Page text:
With more content making its way from the small screen to your computer screen, it was only a matter of time before television executives realized the number of viewers watching a show on the Internet is probably important too.
At the OMMA Global conference in Hollywood yesterday, CBS Interactive’s vice president and chief marketing officer, Patrick Keane, suggested that perhaps shows should combine television and Internet ratings, reports Online Media Daily.
The case Keane cited was CBS’s show “Jericho,” which was once — and still is — near cancellation. The show’s 4.2 rating (meaning 4.2 percent of homes with televisions in the U.S. were tuned in — more here) is hardly stellar. However, when factoring in the audience watching it online, the rating jumps almost a full point to 5.1. This difference can literally make or break a show.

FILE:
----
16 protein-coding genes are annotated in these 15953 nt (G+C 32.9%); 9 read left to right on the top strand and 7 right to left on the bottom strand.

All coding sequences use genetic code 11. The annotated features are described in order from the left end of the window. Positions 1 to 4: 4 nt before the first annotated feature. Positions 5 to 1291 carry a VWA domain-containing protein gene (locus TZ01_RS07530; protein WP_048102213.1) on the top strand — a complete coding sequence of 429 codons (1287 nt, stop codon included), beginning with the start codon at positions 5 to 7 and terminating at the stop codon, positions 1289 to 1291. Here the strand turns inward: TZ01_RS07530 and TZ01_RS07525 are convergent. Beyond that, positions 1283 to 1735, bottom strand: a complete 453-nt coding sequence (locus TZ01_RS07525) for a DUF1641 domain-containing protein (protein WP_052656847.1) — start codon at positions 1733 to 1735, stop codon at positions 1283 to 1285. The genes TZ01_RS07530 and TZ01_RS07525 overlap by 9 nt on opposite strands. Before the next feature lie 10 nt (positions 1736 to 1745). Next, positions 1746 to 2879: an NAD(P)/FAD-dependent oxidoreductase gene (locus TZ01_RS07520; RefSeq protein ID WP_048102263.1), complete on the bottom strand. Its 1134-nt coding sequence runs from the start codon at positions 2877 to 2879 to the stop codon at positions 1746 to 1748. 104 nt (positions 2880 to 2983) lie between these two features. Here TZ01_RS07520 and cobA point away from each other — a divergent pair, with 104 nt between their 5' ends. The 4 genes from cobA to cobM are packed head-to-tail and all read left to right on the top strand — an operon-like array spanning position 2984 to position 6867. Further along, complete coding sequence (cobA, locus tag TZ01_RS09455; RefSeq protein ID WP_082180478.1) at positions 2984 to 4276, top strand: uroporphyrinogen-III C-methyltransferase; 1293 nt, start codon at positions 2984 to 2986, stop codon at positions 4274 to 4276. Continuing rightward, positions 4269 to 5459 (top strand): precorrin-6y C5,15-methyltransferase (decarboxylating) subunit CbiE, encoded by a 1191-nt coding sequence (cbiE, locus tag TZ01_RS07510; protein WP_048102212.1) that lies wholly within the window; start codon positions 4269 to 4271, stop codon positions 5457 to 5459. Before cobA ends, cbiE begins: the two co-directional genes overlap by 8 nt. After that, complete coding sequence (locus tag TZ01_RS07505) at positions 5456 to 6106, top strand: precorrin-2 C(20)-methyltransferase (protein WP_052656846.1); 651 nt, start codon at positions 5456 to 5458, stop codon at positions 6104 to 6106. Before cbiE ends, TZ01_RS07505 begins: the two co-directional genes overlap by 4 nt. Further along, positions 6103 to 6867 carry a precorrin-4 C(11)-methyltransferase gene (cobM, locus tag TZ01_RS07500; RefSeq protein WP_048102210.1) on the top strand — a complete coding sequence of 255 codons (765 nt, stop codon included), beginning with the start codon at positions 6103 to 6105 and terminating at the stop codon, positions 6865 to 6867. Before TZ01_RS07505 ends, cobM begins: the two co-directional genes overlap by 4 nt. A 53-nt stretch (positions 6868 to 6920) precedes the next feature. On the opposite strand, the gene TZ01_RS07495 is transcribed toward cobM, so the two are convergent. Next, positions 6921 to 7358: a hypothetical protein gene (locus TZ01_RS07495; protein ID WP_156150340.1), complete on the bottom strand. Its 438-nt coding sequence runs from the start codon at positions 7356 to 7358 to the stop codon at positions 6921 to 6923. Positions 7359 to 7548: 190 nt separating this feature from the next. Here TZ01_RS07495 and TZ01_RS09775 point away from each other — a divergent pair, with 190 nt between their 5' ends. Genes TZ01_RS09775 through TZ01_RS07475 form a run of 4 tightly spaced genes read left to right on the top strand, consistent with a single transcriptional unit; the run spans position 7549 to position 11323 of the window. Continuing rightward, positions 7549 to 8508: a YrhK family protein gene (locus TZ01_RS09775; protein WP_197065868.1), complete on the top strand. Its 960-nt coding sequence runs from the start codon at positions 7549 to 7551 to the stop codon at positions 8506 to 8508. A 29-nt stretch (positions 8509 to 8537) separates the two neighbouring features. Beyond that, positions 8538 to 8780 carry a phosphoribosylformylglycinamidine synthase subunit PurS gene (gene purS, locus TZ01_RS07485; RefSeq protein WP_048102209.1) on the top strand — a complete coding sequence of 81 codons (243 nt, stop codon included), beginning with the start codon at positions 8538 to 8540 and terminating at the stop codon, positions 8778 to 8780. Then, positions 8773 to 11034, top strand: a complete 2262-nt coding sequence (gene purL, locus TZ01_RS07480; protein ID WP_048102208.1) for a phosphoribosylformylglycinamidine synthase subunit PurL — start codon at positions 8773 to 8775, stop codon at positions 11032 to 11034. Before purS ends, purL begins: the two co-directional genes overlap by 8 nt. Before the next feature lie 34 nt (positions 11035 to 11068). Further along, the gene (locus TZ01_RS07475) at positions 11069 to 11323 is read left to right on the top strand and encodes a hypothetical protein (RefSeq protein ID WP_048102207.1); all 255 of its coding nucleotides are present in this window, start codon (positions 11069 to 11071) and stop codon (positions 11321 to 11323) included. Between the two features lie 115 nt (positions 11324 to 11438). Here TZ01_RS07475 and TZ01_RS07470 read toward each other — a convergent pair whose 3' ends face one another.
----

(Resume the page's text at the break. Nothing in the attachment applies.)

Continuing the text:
Another example is NBC’s hit show “The Office.” That show was not always a hit and was, in fact, teetering on cancellation when NBC saw an explosion in popularity via Apple’s iTunes store. That audience has since helped the show translate into a blockbuster on the network as well.
A combination rating would seem to make sense on the surface, but monetization remains somewhat of an issue for online programming — and a show’s life or death naturally boils down to money. iTunes offers direct revenues to networks, but NBC backed away because it felt it was getting a raw deal (somewhat ironic given the above-mentioned salvation of “The Office” via iTunes).
For streaming video, newer services such as Hulu (our coverage) offer a nice online experience with advertisements that are not too intrusive, but the jury is still out on whether it will succeed or not.
Going the other way, a show that originated online, “Quarterlife,” was not able to translate its online success into viewership on a network. The show was yanked after just one airing on NBC last month (our coverage).